Re: robot com-posers


Subject: Re: robot com-posers
From: miriam clinton (iriXx) (iriXx@iriXx.org)
Date: Thu Feb 17 2005 - 22:31:10 EST


Ross Bencina wrote:

> Nick Wrote:
>
>> MY idea is to focus on a certain type of music, as one would focus on
>> one
>> language at a time when teaching a computer how to speak. Build a big
>> database
>> of rock and roll and teach the computer to recognise key percievable
>> elements
>> of that type of music. I'm not saying its going to be easy.
>>
>> you would have to disect the songs to their elements. Teach it to
>> segregate the
>> drums from the guitar and so on, teach it to recognize modes
>> progressions.
>> rhythmic patterns, timbres... but on the other hand it would have to
>> recognise
>> the big picure: tempos, style, overall form,,,the list should be very
>> long.
>>
>> Then the computer could design a piece using a huge matrix, each
>> value being
>> one of a million other values in its category but a problem emerges
>> here.
>
>
> This is already being done to a large degree. Music information
> retrieval systems can extract these kind of descriptors from sound
> files. People have used sequences of descriptors extracted from one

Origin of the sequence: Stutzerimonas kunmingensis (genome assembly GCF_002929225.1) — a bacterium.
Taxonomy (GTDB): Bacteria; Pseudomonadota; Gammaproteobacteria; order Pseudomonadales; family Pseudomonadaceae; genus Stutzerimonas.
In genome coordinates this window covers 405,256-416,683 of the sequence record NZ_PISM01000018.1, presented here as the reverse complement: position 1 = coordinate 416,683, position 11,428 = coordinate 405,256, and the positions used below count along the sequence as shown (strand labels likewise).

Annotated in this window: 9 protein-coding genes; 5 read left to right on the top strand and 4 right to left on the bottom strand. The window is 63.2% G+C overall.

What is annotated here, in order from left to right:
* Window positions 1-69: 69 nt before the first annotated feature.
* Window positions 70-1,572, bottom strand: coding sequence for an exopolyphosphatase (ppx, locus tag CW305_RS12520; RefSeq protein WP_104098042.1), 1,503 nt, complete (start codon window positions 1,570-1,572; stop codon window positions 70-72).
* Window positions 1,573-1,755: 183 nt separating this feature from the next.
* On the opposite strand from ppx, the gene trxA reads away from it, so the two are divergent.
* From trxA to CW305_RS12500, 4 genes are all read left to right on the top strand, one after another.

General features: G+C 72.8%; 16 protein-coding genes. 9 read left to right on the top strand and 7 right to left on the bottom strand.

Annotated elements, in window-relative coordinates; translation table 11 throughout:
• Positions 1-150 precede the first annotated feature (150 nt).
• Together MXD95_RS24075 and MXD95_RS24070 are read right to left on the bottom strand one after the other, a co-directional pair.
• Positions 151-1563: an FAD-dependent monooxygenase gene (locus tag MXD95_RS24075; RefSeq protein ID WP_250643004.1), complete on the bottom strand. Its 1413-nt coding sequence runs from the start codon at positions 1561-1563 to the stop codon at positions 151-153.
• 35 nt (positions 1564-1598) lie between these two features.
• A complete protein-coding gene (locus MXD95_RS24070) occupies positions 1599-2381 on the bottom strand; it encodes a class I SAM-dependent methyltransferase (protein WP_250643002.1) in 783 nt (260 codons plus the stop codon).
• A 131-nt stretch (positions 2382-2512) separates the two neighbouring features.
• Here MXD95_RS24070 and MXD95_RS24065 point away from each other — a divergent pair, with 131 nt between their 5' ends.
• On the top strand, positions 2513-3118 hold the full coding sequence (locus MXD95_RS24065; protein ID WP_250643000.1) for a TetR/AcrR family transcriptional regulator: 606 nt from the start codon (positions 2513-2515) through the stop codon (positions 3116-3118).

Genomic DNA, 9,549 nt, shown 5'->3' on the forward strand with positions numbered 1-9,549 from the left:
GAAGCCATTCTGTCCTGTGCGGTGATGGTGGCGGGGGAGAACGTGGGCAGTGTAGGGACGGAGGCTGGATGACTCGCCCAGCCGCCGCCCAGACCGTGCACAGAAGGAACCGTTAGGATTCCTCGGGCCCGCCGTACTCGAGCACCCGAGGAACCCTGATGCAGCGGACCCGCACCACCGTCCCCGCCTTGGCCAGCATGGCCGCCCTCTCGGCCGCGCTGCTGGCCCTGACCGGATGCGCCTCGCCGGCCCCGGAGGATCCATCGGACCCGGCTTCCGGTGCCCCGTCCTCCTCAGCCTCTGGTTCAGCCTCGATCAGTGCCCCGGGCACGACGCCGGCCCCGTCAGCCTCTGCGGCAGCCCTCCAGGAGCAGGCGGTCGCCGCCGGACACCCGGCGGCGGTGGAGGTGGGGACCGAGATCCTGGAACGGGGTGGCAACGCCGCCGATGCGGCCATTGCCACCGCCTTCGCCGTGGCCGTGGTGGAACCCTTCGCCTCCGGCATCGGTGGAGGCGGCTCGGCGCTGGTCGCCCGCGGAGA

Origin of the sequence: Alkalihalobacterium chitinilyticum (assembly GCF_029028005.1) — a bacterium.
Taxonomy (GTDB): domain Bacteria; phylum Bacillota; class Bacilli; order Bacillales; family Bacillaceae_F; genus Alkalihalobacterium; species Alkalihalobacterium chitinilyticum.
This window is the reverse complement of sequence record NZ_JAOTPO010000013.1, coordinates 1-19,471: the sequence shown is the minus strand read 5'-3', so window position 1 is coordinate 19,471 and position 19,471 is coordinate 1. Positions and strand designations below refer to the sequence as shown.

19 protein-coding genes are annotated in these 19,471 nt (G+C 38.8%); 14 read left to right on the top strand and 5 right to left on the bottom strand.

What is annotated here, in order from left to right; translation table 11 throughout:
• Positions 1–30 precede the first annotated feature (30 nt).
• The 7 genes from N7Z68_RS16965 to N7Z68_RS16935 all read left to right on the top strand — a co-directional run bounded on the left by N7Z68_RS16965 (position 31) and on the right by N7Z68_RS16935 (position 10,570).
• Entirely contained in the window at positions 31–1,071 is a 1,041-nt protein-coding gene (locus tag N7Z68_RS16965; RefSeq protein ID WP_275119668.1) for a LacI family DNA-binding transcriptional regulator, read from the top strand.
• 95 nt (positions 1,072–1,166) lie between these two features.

> piece of music to reassemble fragments of other pieces of music into
> new peices with the same descriptor sequence but different sound
> sources. It's called audio mosaicing and doesn't require an
> "linguistic" understanding of the materials...
>
> Ross.
>
>
to a certain extent it is also being explored in a very un-creative way
as well, in the world of Digital Rights Management (DRM) i.e. stopping
people using file-sharing to download mp3s. huge musical databases
trained to recognise patterns within a commercial piece of music, then
track the IP address of the user.

however, audio mosaicing sounds rather fun, in a John Oswald-ian kind of
way....

mC~

-- 
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--Eminem

www.iriXx.org www.copyleftmedia.org.uk

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